I've got a couple of big things I've been working on that just aren't quite ready to be rolled out yet. So, in lieu of publishing something half-baked, I'd like to share three videos I've been saving.

The first is a PBS interview with Jonathan Haidt. I read and listened to Haidt a lot last year and quoted him extensively right after the election ("Affirmative Action for Conservatives"). I've highly recommended his book The Righteous Mind in a post I did a couple months ago ("Our Contentious Culture"). If you're hyper-partisan or dogmatic, you won't like this video, but if you're like me and appreciate people who can see value in different perspectives, Haidt is a master of identifying the best we have to offer. I like the way he thinks.

G.T. Bynum is the mayor of Tulsa, the city where we hosted our Summit, and I really like the way he thinks too. He's a #DotheMath kind of leader and when you follow that approach, the partisanship that is paralyzing our country can be overcome. Listen to the range of issues he discusses and then remember, as he points out at the end, that he is from a state where Barack Obama never carried a single county (that's pretty conservative).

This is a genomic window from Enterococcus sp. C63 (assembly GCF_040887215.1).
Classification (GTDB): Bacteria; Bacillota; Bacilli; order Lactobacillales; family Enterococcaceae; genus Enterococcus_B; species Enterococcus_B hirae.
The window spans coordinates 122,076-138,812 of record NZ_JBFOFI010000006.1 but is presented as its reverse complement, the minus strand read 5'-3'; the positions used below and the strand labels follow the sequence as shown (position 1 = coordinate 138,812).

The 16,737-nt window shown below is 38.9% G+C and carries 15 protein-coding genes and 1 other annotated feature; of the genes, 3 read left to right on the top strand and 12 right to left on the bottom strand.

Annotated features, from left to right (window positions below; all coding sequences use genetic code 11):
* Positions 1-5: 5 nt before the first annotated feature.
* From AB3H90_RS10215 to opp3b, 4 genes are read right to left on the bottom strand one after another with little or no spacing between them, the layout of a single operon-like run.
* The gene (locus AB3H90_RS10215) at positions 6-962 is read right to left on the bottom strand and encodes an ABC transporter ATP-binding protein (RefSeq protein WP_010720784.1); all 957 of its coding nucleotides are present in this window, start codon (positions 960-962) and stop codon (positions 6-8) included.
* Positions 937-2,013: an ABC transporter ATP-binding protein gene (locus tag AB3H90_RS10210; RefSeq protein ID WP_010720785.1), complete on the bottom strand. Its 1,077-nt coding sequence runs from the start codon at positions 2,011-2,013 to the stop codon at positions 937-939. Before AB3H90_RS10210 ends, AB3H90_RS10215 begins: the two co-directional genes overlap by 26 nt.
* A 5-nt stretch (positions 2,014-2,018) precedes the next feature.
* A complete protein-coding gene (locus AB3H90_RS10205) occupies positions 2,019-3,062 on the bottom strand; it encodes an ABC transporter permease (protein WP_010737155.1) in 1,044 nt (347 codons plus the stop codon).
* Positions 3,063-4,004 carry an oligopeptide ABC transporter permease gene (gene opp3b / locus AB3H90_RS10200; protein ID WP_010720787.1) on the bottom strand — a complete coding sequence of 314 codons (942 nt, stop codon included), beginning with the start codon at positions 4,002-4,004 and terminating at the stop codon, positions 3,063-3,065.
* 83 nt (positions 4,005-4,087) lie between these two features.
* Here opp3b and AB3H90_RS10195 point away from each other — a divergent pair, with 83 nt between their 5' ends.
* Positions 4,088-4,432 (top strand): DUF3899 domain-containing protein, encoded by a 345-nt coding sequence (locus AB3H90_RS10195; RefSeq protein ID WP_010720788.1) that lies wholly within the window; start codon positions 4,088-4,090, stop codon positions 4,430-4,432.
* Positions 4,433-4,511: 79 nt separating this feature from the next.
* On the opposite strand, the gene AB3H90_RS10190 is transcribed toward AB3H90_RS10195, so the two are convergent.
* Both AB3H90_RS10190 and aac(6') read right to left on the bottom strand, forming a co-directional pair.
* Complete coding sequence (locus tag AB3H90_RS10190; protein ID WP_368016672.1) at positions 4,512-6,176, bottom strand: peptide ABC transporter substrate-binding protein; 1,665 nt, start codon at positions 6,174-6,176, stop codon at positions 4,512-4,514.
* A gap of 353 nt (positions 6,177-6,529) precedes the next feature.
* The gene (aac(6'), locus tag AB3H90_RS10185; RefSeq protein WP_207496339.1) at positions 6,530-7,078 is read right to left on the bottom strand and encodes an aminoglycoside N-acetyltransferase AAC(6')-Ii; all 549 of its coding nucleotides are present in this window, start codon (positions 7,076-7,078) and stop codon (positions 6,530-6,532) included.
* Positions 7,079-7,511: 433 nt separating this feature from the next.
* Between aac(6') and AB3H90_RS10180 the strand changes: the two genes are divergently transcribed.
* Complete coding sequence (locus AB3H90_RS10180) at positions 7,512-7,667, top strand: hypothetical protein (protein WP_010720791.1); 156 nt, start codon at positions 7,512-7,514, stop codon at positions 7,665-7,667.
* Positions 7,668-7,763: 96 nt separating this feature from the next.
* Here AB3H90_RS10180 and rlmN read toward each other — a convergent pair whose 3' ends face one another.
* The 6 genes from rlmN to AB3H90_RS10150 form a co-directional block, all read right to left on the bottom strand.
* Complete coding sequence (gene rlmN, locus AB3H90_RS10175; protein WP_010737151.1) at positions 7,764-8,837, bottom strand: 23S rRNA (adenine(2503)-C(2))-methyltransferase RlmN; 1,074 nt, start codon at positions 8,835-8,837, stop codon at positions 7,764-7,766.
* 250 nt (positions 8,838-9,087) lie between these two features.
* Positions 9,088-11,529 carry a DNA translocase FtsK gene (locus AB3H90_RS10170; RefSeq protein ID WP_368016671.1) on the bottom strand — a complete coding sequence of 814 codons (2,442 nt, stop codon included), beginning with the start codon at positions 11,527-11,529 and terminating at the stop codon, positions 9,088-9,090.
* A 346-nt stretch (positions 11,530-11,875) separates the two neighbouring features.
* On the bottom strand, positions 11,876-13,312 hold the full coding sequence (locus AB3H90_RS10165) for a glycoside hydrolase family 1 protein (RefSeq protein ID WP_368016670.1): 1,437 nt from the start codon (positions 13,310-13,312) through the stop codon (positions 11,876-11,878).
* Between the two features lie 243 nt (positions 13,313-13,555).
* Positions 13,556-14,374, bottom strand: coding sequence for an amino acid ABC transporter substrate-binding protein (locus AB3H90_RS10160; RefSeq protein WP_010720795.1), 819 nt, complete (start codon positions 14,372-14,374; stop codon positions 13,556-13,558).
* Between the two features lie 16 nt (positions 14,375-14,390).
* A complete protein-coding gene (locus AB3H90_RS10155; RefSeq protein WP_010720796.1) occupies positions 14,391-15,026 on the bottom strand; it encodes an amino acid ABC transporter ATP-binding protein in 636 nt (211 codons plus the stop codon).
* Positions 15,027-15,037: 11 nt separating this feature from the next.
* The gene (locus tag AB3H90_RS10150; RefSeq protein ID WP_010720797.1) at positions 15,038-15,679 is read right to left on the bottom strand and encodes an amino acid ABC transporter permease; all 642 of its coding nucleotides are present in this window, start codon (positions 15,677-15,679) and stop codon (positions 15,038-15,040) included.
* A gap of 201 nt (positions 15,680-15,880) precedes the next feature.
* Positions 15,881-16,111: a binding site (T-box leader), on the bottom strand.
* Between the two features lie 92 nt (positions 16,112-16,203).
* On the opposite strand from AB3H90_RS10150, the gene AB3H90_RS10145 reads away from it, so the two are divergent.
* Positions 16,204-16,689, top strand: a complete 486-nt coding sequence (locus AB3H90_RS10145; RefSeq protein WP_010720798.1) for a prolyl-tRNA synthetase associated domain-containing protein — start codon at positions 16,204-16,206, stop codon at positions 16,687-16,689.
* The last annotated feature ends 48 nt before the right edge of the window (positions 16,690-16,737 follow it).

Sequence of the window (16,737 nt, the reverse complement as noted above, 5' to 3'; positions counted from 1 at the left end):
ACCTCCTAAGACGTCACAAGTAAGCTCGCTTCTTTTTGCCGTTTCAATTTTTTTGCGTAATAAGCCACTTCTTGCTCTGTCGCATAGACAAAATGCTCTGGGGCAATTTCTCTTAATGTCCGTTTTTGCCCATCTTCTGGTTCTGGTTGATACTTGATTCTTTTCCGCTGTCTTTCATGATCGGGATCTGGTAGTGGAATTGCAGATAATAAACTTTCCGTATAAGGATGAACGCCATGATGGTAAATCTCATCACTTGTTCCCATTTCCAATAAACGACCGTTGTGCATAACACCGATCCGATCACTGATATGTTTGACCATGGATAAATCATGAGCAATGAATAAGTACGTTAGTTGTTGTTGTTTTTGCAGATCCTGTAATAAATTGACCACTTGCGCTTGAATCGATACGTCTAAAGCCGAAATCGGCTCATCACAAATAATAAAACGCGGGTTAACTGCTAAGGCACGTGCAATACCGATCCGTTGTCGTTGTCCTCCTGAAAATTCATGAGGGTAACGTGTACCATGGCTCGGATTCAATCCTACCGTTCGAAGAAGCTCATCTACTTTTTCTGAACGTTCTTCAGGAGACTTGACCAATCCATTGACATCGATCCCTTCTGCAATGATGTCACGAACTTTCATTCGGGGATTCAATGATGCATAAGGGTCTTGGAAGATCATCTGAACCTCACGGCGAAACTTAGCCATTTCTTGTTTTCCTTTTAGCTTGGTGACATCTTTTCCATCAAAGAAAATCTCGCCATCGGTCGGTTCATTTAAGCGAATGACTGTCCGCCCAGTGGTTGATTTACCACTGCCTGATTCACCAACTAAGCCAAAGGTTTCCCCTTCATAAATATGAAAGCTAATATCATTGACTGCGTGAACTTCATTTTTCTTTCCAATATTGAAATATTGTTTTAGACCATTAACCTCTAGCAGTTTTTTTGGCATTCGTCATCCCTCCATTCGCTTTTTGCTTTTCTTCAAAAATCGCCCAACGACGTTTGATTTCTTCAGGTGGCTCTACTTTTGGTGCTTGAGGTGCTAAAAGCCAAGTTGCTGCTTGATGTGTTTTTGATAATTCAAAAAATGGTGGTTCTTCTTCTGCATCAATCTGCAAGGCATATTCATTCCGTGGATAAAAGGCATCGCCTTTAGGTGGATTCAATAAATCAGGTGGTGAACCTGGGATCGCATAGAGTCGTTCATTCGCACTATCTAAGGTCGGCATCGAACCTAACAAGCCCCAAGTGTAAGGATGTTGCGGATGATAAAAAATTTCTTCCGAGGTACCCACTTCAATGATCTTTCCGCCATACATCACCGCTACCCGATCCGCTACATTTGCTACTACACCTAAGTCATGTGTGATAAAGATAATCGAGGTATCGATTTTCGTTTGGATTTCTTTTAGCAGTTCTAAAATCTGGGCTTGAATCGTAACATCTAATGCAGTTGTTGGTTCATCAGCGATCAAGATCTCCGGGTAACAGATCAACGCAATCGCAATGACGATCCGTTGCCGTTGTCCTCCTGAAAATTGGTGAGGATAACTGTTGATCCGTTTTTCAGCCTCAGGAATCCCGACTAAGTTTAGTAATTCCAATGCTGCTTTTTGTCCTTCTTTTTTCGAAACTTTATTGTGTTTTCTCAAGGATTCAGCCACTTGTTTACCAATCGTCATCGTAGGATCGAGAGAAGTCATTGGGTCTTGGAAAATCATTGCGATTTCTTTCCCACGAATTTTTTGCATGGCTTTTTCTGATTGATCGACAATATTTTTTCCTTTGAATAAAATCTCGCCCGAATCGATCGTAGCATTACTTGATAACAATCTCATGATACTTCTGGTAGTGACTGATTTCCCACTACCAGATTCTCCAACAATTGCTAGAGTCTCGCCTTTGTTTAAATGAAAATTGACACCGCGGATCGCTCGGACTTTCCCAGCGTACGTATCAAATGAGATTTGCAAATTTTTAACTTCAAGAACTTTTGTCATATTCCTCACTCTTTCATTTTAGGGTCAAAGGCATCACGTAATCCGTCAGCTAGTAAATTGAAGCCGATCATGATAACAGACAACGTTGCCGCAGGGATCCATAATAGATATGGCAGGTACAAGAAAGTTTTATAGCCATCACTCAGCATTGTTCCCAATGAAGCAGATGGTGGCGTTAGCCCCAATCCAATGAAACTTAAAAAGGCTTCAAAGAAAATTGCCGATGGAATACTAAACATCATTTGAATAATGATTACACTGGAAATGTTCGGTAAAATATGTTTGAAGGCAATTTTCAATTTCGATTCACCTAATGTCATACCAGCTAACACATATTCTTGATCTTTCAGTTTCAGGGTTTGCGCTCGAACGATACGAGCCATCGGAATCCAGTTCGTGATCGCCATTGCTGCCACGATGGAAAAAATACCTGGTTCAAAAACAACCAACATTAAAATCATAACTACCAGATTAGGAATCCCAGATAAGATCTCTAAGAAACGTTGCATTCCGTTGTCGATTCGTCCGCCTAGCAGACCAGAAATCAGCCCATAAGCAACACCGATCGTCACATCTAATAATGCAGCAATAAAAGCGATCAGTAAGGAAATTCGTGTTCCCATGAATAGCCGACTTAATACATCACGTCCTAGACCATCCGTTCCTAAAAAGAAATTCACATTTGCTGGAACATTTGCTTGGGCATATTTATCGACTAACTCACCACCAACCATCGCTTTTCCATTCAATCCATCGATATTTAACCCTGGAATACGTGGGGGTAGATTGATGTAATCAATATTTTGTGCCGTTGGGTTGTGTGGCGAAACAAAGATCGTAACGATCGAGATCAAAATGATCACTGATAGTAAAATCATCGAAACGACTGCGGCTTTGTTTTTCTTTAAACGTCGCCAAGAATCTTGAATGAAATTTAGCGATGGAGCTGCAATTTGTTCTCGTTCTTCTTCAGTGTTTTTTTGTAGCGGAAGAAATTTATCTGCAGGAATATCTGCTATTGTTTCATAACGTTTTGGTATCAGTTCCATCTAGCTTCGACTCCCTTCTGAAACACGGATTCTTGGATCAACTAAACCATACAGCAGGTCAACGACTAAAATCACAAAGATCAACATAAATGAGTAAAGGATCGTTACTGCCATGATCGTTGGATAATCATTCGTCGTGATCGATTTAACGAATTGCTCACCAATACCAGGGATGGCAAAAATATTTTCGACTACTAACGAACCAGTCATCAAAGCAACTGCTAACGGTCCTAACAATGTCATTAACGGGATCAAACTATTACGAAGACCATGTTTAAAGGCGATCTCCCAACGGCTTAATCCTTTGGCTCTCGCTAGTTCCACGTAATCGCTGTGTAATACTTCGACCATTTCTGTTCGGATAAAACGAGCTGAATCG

Finally, here's a guy who looks like he lives on Key West, talks with a British accent and explains the land tax really well. Actually, I checked him out and he's a British comic but there is nothing really funny here. It's a great explanation of a tool that our cities need to have in their toolbox and why our current tax structure -- property, sales and income -- is regressive, distorting and counterproductive. If we want to deal with wealth inequality while making our cities financially stronger, we need to focus on a tax structure that helps our land use become more productive (i.e. builds wealth on our streets). This explanation is a lot better than the one I did years ago that is still getting passed around.

A final note: CNU 25 last week was a really great. Thank you to Project for Public Spaces for inviting me to co-host Beers and Engineers. Also, thank you to Nate Hood -- a Founding Member of Strong Towns -- for letting me crash in his room and also for taking John Reuter and I to a baseball game (where I got a foul ball). Finally, thank you to the judges, the debaters and everyone who showed up for Debate Night. I was able to partially stream it but the Mac we were using died halfway through (I've not listened to it but I can't imagine the sound was good -- the room was really echoing). The top image here is of Joe Minicozzi delivering a fantastic #dothemath speech which brought down the house, of course. He's awesome.


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